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of which we have never had occasion to question,
that skilled labour of nearly every kind
is in demand in the manufacturing districts;
and that all sorts of capable "hands" can
have work. Everything indicates improvement.
If, indeed, our friends the Croakers
will only look their phantom "Ruin" boldly
in the face, his gaunt form will soon assume
the smiling semblance of Prosperity.

AN EMIGRANT AFLOAT.

I KNEW very little of the sea when I
determined to emigrate. Like most emigrants,
I thought beforehand more of the dangers
than of the disagreeables of this voyage; but
found, when actually at sea, that its
disagreeables seemed more formidable than its
dangers. I shall describe the voyage, in
order that those who follow me may know
precisely what it is that they have to
encounter, satisfied as I am, that nothing will
tend more to conduce to the comforts of the
emigrant at sea, than his being able to take a
full and accurate measure of its disagreeable
as well as its agreeable accompaniments,
before stepping on board.

It was late in the afternoon of a bright
May day, when the Seagull, 480 tons register,
and bound for Quebec, spread her wings to
the wind, after having been towed out of the
harbour of Greenock. A gentle breeze
carried her smoothly by the point of Gourock,
the Holy Loch, Dunoon, and other places
familiar to the tourist on the noble frith of
Clyde. We were off the neat little town of
Largs, when the shadows of evening thickened
around us. I was one of more than a hundred
steerage passengers, most of whom soon afterwards
went below for the night, many with
heavy hearts, thinking that they had seen the
last glimpses of their native land.

I remained long enough on deck to perceive
the approach of a marked change in the
weather. We were still landlocked, when the
wind veered round to the west, directly ahead
of us. It increased so rapidly in violence,
that by the time we were off Brodick, in the
Island of Arran, it was blowing more than
half a gale. As we tacked to and fro to
gain the open sea, the vessel laboured heavily,
and I soon felt sufficiently squeamish to
descend and seek refuge in my berth. Here a
scene awaited me for which I was but little
prepared. With very few exceptions, all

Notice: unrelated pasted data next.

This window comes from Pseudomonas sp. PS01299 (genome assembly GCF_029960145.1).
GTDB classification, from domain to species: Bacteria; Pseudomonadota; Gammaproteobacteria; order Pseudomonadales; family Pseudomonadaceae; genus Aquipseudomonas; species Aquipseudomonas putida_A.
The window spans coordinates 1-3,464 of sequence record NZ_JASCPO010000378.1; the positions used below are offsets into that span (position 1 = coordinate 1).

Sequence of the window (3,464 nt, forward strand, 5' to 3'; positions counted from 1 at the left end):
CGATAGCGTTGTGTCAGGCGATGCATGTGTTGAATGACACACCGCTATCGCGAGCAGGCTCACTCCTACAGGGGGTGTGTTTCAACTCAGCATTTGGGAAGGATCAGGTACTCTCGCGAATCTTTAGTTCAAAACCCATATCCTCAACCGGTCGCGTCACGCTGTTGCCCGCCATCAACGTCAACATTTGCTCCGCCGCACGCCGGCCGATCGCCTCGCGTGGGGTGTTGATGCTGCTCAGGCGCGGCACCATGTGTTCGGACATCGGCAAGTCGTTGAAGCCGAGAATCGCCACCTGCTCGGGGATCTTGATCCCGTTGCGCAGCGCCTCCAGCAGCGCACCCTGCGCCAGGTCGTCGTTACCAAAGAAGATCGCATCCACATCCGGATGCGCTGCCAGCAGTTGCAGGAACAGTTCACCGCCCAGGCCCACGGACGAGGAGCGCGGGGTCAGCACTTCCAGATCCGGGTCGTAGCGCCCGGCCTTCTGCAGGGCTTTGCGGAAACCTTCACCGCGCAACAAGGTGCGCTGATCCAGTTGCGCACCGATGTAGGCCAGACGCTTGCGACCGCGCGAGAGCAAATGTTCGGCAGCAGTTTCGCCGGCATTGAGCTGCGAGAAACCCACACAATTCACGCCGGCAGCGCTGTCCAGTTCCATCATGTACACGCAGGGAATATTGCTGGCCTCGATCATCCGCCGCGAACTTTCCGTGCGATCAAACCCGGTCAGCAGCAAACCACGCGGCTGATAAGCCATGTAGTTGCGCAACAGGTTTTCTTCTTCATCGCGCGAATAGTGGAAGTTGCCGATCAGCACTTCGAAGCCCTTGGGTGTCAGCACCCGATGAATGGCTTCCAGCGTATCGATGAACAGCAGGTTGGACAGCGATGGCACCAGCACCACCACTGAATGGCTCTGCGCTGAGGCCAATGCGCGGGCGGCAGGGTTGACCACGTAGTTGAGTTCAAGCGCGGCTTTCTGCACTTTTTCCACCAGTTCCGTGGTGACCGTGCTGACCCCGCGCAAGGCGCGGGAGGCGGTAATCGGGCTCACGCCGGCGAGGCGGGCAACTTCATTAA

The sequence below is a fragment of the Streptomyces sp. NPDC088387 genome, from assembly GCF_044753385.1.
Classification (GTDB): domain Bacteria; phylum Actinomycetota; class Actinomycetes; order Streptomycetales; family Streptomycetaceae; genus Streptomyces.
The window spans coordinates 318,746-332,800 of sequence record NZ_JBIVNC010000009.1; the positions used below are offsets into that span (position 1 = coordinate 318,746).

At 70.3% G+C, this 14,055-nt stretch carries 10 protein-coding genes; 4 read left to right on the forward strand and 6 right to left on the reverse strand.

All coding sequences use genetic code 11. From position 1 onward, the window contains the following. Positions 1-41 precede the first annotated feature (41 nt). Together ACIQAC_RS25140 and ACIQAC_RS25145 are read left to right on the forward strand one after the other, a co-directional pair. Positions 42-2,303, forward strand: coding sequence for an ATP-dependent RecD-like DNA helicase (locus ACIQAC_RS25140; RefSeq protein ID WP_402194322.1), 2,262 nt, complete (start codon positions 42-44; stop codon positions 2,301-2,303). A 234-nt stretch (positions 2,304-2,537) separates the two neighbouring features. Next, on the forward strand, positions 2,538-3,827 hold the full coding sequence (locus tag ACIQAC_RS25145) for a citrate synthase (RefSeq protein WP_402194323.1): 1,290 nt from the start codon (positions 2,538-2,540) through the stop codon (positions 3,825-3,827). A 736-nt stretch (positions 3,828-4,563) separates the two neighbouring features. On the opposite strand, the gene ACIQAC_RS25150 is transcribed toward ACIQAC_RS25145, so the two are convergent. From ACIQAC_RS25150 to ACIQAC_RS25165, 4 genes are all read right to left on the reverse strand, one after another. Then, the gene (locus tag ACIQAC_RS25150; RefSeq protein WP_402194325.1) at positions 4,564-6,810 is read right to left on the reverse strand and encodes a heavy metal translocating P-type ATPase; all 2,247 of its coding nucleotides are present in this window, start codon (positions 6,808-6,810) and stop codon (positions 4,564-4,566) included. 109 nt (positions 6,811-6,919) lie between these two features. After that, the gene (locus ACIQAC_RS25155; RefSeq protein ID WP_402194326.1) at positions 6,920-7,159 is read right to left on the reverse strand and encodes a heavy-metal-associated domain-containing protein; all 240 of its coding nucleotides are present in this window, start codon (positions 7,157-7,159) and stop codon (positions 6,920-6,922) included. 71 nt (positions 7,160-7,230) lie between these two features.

below were far advanced in sea-sickness.
Some were groaning in their berths; others
were lying upon the floor, in a semi-torpid
state; and others, again, were retching
incessantly. What a contrast was the Seagull
then, to the neat, tempting picture she
presented when lying quietly in dock, and when,
as I paced her white, dry, warm, sunny decks,
visions filled my mind of the pleasant days at
sea before me, when, reclining on the cordage,
beneath the shelter of the bulwarks, I could
read the live-long day, whilst the stout ship
sped merrily on her voyage. Delightful
anticipations! Let no one be extravagant in
forming them, unless he has a preference for
disappointment. My faith in the romance of
the sea was greatly shaken by my first night's
experiences on board, and it soon received a
fatal blow from the commotion which was
being gradually engendered within my own
frame, and which, at length, resulted in a
catastrophe. I could not sleep, for as the
gale increased, so did the noises within and
without. I could hear the heavy wind
whistling mournfully through the damp,
tight-drawn cordage, and the waves breaking
in successive showers on the deck overhead.
It made my flesh creep, too, to hear the water
trickling by my very ear, as it rushed along
outside the two-inch plank which (pleasing
thought) was all that separated me from
destruction. As the storm gained upon us,
the ship laboured more and more heavily,
until, at length, with each lurch which she
made, everything moveable in the steerage
rolled about from side to side on the floor.
Pots and pans, trunks, boxes, and pieces of
crockery kept up a most noisy dance for the
entire night, their respective owners being so
ill as to be utterly indifferent to the fate of
their property. In the midst of the horrid
din, I could distinguish the distressing groan
of the strong man prostrated by sea- sickness,
the long-drawn sigh and scarcely audible
complaint of the woman, and the sickly wail
of the neglected child; and, that nothing
might be wanting to heighten the horrors of
the scene, we were all this time in perfect
darkness, every light on board having been
extinguished for hours.

Morning was far advanced as I fell into a
fitful and feverish sleep. On awaking, I found
all as still as before leaving port. My fellow-
passengers were all on deck; and I hurried
up after them to ascertain the cause of the
change. It was soon explained. The gale
had, at length, become so violent, that the
ship had put back for shelter, and was now
lying quietly at anchor in the beautiful bay
of Rothesay.

But what a change had, in the meantime,
taken place in the appearance of my fellow-
passengers. The buoyant air of yesterday
had disappeared; and those who were then
in ruddy health, now looked pale and woe-
begone. Such was the effect of our night's
prostration.

For my own part, I began to feel that I
had already had enough of the sea, and
heartily wished myself safe ashore on the
banks of the St. Lawrence. I had formerly
experienced a sort of enthusiasm in listening
to such songs, as "The sea, the sea, the open
sea!" "A life on the ocean wave!" &c., &c.
But had anyone on board now struck up
either of them, I should assuredly have set him
down for a maniac. We remained for two
days in Rothsay Bay, waiting for a change
of wind, during which time we recruited

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